SPRINGFIELD — In another sign of Illinois' continuing budget woes, the state has apparently run out of money to pay injury settlements to its own employees.
Officials began notifying injured workers Wednesday that claims would not be paid until next October because of a shortfall in the fund.
"Things will hopefully be improving," said Justin DeJong, a spokesman for the Illinois Department of Central Management Services, which administers the state's worker compensation program.
It's not the first time the state has delayed paying money it owes to individuals and businesses during a cash crunch, but observers say it's unfair to target people who are injured on the job.
"It's a serious situation for people who have been injured," Springfield attorney Gloria Morris said. "It's just an unfortunate occurrence that the state has a habit of balancing the budget on the backs of the people who can least afford it."
Morris, who handles workers' compensation cases for the Springfield-based Kanoski & Associates law firm, said it is not uncommon for the state to run out of money to pay its workers' compensation claims.
But she said waiting 10 months for the state to begin paying puts her clients in an "extreme bind."
"They are not happy," Morris said. "That's a long time to wait."
The problem only affects state workers who are owed injury settlements. Private employers pay their own injury claims.
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DeJong would not identify an exact date for when the payments could resume because there remains a chance that new money could be found for the program in the coming months. "We can't pinpoint a specific date for payment," DeJong said.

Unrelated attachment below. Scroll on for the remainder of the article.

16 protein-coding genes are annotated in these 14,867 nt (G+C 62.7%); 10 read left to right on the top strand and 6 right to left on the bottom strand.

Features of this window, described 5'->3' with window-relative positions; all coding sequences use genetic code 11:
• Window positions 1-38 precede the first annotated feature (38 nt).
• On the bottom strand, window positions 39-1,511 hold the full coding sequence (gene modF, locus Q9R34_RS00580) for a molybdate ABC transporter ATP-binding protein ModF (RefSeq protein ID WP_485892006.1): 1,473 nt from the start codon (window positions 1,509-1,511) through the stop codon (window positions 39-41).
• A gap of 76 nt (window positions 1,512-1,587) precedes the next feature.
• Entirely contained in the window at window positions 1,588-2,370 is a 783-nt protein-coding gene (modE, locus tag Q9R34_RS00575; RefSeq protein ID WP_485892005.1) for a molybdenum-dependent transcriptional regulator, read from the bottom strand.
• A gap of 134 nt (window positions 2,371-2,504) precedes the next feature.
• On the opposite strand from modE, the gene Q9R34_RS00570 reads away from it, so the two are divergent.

The General Assembly could approve more money for the program when lawmakers reconvene in early January.
State Rep. Gary Hannig, a Litchfield Democrat, the point man in the Illinois House on budget matters, said Democrats would be willing to consider a supplemental budget if the governor requests one.
In the interim, he said the administration has the ability to transfer some money within various agencies to plug holes in the budget.
"It's certainly not a good situation," Hannig said. "It will create some difficulty for some people."
DeJong said CMS began the fiscal year on July 1 with $60 million in the worker compensative fund and already has added $12 million.
The shortfall comes just six months after Gov. Rod Blagojevich signed legislation to overhaul the state's workers' compensation system for the first time in two decades.
The new law raises injury awards but also boosts the enforcement of potentially fraudulent claims.
DeJong said the shortfall might be due to increased costs associated with the changes implemented this spring. "The claims coming in now are higher than usual," DeJong said.